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RE: Conversion of MS CSS 2.1 tests to reftests

From: Sylvain Galineau <sylvaing@microsoft.com>
Date: Mon, 20 Sep 2010 19:31:39 +0000
To: "L. David Baron" <dbaron@dbaron.org>, John Jansen <John.Jansen@microsoft.com>
CC: Geoffrey Sneddon <gsneddon@opera.com>, fantasai <fantasai.lists@inkedblade.net>, Arron Eicholz <Arron.Eicholz@microsoft.com>, "public-css-testsuite@w3.org" <public-css-testsuite@w3.org>
Message-ID: <045A765940533D4CA4933A4A7E32597E27DBDC29@TK5EX14MBXC113.redmond.corp.microsoft.com>
> From: public-css-testsuite-request@w3.org [mailto:public-css-testsuite-
> request@w3.org] On Behalf Of L. David Baron


> Given the way the spec is written, I don't think that's realistic.
> If we want that level of stability, we need a spec written much more
> formally.  In the current spec, people will keep finding issues, and
> we'll need to keep discussing them, no matter what the maturity
> level of the spec.

How we revision the CSS2.1 spec beyond REC certainly is an important issue. 
I would like to stick to issues that actually *prevent* a browser vendor 
from submitting an implementation report by the date that was agreed to in 
Oslo. If we can't even agree on when, how or even whether to get to REC,
what should happen beyond that doesn't seem any more likely to be resolved.

> > We've learned a lot after working on this suite and I think that
> > learning informs the 3.0 suite nicely, but I am loathe to spend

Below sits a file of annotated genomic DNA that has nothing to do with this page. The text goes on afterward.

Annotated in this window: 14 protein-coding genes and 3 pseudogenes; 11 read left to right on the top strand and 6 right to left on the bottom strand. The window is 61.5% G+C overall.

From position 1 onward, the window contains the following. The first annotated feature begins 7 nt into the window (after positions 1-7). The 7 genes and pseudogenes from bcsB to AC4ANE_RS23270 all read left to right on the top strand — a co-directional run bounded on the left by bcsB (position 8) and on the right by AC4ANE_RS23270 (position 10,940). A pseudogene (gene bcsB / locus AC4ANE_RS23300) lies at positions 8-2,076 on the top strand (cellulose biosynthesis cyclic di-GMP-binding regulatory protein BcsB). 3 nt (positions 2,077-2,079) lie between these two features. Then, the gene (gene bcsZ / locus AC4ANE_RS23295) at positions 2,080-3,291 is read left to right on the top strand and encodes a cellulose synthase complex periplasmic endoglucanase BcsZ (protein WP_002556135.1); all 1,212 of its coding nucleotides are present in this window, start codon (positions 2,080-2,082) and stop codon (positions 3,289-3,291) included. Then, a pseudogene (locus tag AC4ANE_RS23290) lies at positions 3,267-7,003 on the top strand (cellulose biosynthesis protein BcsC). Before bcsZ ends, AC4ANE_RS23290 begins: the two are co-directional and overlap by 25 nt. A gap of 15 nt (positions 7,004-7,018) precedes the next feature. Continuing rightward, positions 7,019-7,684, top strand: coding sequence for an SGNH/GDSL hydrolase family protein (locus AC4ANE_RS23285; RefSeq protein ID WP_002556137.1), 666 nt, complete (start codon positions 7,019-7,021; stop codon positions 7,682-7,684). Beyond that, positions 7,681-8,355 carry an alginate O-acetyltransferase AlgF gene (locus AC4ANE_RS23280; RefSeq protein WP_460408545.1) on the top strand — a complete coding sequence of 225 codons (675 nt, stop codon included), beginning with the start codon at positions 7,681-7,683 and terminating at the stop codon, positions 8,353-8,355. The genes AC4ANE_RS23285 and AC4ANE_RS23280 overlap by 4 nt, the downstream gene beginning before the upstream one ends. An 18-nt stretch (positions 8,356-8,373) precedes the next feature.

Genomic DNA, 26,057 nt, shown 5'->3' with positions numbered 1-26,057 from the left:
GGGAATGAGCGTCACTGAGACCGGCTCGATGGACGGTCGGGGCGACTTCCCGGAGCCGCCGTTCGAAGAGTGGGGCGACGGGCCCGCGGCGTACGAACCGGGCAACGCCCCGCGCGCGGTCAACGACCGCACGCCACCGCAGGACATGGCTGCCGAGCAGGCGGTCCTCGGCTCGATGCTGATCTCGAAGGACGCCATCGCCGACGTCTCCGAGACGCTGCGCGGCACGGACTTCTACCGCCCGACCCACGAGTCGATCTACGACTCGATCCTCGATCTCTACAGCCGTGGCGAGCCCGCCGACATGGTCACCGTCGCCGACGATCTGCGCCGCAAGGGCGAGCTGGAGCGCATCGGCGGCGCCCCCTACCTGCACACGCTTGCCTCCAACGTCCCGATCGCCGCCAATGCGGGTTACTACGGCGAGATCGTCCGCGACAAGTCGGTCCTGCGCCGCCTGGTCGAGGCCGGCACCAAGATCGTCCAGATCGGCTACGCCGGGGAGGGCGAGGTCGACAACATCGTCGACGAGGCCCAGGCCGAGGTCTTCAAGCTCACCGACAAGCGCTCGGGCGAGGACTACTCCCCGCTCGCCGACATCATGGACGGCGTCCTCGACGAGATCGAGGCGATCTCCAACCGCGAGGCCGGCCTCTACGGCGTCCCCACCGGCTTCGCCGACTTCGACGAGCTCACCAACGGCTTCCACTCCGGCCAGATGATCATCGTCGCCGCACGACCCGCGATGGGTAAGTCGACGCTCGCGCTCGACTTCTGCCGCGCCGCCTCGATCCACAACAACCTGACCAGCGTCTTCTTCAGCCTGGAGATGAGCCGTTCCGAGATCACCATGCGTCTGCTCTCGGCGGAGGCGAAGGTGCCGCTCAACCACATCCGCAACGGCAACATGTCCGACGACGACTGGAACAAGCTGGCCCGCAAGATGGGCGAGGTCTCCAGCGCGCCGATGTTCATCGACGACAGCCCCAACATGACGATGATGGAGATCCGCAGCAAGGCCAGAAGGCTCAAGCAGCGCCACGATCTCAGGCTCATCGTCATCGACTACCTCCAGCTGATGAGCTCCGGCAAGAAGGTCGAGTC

> > more time on 2.1 now that we are in the very end game.
> 
> We've clearly agreed in the past that while the snapshot of the test
> suite to be used for entering PR may be frozen at some point, we
> would continue to develop the test suite to improve
> interoperability.

True. John is talking about running the current snapshot and publishing
the results to get to PR.

> > I believe the benefit to changing some percentage of them to ref
> > tests is only incremental and will cause an overall delay.
> 
> I disagree; it allows browser vendors to share work rather than all
> do it separately.

This may be beneficial with respect to achieving the WG's deadline if the 
amount of time you have to contribute to complete this system, test it
 + the time spent running it and collecting results is equal or inferior 
to what it would take you to run the testcases on your own. That may be the 
case but I really don't know. It may also be that you deem the other benefits 
of having an automated system to be far more worthy of your time than running 
thousands of tests by hand. That is totally fine too, but this choice and its 
impact on the schedule are your responsibility. It's reasonable to ask whether 
the goals you are pursuing do allow you and others to make 10/15 or not.

John is assuming the answer to be 'No'. If you know him to be wrong, that's great
and we'd love to hear more about it. If he is correct though, you and others would 
have implicitly decided automation takes priority over submitting IRs on time and 
thus moved the deadline. Or at least made it more likely to be missed.

If that were the case, it would be helpful for you to at least say so clearly and
unambiguously.
Received on Monday, 20 September 2010 19:32:13 GMT

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